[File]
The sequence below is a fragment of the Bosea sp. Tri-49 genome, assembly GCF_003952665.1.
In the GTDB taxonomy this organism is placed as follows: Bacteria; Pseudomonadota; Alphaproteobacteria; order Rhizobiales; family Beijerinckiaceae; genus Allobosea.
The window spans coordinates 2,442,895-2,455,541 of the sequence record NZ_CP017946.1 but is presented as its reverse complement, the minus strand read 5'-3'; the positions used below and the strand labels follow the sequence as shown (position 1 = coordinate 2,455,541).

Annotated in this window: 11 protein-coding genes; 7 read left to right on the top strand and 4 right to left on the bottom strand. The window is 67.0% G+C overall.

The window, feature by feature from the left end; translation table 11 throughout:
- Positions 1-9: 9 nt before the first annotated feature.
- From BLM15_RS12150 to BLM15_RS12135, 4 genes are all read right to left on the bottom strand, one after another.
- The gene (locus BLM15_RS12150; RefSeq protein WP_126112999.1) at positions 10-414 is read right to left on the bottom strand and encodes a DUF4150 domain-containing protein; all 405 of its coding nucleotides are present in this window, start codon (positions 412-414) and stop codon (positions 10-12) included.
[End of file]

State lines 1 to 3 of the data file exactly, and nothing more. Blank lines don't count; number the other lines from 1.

The sequence below is a fragment of the Bosea sp. Tri-49 genome, assembly GCF_003952665.1.
In the GTDB taxonomy this organism is placed as follows: Bacteria; Pseudomonadota; Alphaproteobacteria; order Rhizobiales; family Beijerinckiaceae; genus Allobosea.
The window spans coordinates 2,442,895-2,455,541 of the sequence record NZ_CP017946.1 but is presented as its reverse complement, the minus strand read 5'-3'; the positions used below and the strand labels follow the sequence as shown (position 1 = coordinate 2,455,541).